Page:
Soccer Match Set for Saudi Arabia Puts Its Organizers on the Defensive

Soccer Match Set for Saudi Arabia Puts Its Organizers on the Defensive

LONDON — The Italian Super Cup final has been played on foreign soil nine times, including once in Tripoli at the invitation of the former Libyan dictator Muammar el-Qaddafi. But the site for this season’s match is drawing a whole new level of criticism.

At issue is the decision of Italian soccer authorities to forge ahead and stage the showpiece game — a matchup of the winners of the previous season’s domestic league and cup competitions — in Jeddah, Saudi Arabia, next month. The match would be played just months after the killing of the journalist Jamal Khashoggi in the Saudi Consulate in Istanbul and while the kingdom continues to host the largest sports piracy operation in broadcasting history.

The Italian league, Serie A, has been lobbied by human rights groups, a local journalists’ union and the Qatar-based beIN Media Group — perhaps the biggest buyer of Italian soccer television rights — to pull the Jan. 16 game between Juventus and A.C. Milan out of Saudi Arabia. (Juventus won both the league and the domestic cup last season, so Milan is the Super Cup opponent because it reached the cup final.)

Saudi Arabia, which acquired the hosting rights in June as part of a three-match deal worth 21 million euros (about $24 million), has become one of the biggest buyers of sports properties in recent years, with investments including auto races, tennis matches and, more recently, international soccer events.

It also is supporting an offer worth as much as $25 billion to acquire the rights to FIFA’s Club World Cup and to create a separate competition for national teams. The proposal has split the leaders of major governing bodies in soccer, some of whom have protested Saudi support for the piracy of multimillion-dollar rights contracts owned by Qatar’s beIN Sports.

The journalists’ union for the Italian state broadcaster RAI, which will air the Super Cup in Italy, said last month that it was “absurd and unacceptable” that the game would go ahead in light of the October killing of Mr. Khashoggi, which United States intelligence officials have concluded took place on the orders of Saudi Arabia’s de facto ruler, Crown Prince Mohammed bin Salman.

Sports leaders have been walking a diplomatic tightrope since the killing. In October, for example, Avram Glazer, the American co-owner of the English Premier League soccer club Manchester United, was one of the many business and political leaders to pull out of a high-profile investment conference in Riyadh — though Mr. Glazer did attend another event in the country, for Prince Mohammed’s foundation, a few weeks later. Manchester United has earned millions from its relationship with Saudi Arabia through sponsorships and other agreements.

Last month, the world’s top-ranked men’s tennis player, Novak Djokovic, confirmed that a scheduled exhibition match against Rafael Nadal later this month in Jeddah had been postponed. Mr. Djokovic cited Mr. Nadal’s ankle injury as the reason for the cancellation, but both players had come under growing pressure to withdraw after Mr. Khashoggi’s murder.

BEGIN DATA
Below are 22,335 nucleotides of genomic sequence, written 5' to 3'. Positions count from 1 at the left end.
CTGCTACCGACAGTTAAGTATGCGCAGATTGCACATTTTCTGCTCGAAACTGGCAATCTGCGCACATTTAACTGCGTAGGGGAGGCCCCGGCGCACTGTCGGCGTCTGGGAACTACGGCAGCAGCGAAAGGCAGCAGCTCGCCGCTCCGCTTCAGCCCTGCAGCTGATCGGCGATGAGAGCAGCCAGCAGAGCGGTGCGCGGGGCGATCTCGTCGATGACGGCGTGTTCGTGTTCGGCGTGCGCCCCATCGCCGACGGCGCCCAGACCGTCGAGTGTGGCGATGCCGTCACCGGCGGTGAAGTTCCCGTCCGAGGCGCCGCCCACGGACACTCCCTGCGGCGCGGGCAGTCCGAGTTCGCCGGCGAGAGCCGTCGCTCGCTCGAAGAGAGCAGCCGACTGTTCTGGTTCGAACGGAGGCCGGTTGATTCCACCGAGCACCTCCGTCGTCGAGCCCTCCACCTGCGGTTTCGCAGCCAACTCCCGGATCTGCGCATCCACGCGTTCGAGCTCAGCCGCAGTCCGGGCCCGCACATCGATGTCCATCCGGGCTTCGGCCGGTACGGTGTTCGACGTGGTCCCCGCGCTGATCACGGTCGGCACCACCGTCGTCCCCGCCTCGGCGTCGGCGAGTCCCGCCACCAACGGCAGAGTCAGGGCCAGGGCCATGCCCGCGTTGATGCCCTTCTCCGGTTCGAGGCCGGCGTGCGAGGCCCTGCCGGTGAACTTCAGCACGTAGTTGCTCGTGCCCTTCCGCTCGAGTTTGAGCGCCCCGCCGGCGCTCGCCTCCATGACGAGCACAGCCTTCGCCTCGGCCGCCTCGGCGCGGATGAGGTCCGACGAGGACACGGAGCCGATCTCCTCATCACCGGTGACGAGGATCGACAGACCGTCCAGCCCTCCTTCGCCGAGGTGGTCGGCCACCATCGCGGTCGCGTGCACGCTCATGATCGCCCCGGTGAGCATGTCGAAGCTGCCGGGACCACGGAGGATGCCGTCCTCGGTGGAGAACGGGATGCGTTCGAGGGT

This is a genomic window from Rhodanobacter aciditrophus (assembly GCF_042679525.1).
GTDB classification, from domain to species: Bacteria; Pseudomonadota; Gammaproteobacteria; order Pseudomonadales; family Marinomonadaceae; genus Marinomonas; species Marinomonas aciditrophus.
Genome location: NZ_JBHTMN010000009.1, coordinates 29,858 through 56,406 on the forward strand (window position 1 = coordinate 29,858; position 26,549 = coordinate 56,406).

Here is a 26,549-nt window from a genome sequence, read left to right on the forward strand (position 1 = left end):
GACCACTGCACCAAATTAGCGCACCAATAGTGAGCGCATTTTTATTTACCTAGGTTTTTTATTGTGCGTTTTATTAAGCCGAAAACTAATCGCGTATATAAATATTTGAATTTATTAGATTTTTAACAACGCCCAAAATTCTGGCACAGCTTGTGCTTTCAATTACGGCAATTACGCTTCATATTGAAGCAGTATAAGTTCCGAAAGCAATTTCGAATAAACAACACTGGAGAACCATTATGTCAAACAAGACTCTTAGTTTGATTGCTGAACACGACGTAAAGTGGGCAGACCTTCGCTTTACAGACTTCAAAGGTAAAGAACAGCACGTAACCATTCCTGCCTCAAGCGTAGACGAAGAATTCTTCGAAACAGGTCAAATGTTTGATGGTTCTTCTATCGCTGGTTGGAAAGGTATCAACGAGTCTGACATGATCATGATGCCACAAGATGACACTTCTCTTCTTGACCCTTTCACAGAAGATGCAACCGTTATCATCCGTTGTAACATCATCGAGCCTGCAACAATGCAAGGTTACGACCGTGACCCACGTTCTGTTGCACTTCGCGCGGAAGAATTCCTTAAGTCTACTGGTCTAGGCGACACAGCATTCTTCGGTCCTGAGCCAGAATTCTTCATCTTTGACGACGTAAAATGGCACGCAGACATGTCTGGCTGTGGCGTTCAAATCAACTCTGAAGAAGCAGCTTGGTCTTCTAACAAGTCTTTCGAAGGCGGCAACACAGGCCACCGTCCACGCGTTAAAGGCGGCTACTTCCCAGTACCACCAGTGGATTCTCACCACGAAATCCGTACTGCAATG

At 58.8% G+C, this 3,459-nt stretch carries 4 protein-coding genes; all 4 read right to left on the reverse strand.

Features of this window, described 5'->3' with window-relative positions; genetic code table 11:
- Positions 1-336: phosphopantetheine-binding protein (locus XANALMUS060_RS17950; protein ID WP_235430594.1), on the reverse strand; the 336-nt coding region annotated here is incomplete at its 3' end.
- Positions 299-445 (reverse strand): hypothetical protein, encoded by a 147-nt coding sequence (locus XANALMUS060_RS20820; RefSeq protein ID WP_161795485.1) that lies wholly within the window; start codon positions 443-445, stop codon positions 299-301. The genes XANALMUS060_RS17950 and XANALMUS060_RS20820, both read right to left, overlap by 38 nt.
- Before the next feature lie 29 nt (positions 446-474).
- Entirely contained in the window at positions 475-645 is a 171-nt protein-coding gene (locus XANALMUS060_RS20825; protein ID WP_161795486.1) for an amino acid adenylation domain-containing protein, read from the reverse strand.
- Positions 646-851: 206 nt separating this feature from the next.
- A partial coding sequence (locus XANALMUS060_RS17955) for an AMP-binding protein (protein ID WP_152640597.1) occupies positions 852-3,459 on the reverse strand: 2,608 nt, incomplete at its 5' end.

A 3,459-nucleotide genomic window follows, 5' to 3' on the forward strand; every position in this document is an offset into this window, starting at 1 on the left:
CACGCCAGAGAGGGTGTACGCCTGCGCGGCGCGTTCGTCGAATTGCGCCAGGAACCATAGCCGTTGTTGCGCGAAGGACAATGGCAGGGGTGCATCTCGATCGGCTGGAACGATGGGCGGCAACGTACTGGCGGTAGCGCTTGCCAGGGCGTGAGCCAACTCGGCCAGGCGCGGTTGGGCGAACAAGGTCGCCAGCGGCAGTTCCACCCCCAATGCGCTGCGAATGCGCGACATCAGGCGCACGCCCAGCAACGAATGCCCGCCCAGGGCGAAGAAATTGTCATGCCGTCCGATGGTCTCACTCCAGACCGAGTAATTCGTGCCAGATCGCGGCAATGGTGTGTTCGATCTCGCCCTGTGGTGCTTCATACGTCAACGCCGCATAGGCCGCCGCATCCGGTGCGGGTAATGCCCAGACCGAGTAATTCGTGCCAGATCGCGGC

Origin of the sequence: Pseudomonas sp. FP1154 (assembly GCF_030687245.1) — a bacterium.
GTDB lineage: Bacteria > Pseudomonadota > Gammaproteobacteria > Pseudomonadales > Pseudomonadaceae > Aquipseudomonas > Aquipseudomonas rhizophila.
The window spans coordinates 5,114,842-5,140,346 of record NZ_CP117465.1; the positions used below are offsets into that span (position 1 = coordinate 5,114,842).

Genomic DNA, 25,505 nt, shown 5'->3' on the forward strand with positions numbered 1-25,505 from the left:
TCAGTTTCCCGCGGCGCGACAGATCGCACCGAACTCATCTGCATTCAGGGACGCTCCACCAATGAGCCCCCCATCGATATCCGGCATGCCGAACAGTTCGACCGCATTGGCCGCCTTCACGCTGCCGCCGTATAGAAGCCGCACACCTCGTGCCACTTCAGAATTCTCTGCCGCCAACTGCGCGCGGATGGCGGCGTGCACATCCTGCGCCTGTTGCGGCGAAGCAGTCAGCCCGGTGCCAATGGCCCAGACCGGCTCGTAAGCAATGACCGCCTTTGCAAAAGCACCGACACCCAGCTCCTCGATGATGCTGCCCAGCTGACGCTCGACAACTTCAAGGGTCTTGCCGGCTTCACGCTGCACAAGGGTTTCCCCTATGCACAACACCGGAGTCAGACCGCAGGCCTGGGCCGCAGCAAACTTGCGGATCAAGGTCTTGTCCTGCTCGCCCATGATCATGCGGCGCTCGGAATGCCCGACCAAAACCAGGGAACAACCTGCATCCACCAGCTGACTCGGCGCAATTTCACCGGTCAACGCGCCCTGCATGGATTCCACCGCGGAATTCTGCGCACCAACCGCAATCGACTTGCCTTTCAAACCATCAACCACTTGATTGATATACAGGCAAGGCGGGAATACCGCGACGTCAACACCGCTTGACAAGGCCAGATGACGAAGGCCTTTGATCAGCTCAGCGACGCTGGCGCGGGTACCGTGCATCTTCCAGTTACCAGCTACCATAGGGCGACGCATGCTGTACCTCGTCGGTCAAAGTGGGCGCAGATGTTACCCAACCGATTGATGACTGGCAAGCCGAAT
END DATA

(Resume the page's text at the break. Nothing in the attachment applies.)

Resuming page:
And on Dec. 8, beIN’s chief executive, Yousef Al-Obaidly, wrote a two-page letter, which was seen by The New York Times, to Serie A’s general director, Marco Brunelli, also protesting the fact that the Super Cup game would be played in Saudi Arabia. Mr. Al-Obaidly’s frustration lies with beoutQ, a piracy operation that is seemingly based in the kingdom and that was set up in the aftermath of a blockade of Qatar led by Saudi Arabia and the United Arab Emirates. BeoutQ continues to broadcast premium sports content — including Serie A matches — illegally, and beIN noted that it has committed about $500 million to broadcast the Italian league games.

“We do not understand why Serie A has chosen to publicly reward the Saudi Arabian authorities by staging the prestigious Super Cup match in the country, and we would strongly ask you to reconsider,” Mr. Al-Obaidly wrote.

Many of the league’s other rights partners have not commented on the matter, including the United States-based sports management company IMG, which last year committed 1 billion euros to buy Serie A’s overseas broadcasting rights for three seasons. IMG has other relationships and deals in Saudi Arabia, including as part of a partnership to organize a European Tour golf event there early next year.

A spokesman for Serie A, citing confidentiality, declined to discuss what the league’s response to beIN would be or to comment on the specific issues raised by human rights groups and the journalists’ union.

The auto racing series Formula E also is pressing ahead with plans to host its season-opening event in Saudi Arabia later this month. The series is partly owned by Liberty Global and Discovery Communications, which has seen a number of its Discovery channels made available in the Middle East and in parts of Europe through illegal beoutQ devices. Discovery declined to comment.

“Formula E is a catalyst for change, not only with the wider automotive industry and the uptake of electric vehicles on a global scale, but also in playing a positive role in changing perceptions,” a Formula E spokesman said in an email message. “The event in Ad Diriyah is an important opportunity to showcase the power and potential of clean technologies of the future — to a country moving away from dependency on oil and demonstrating a diverse economy.”

The spokesman declined to answer questions related to Saudi Arabia’s human rights record or the death of Mr. Khashoggi.

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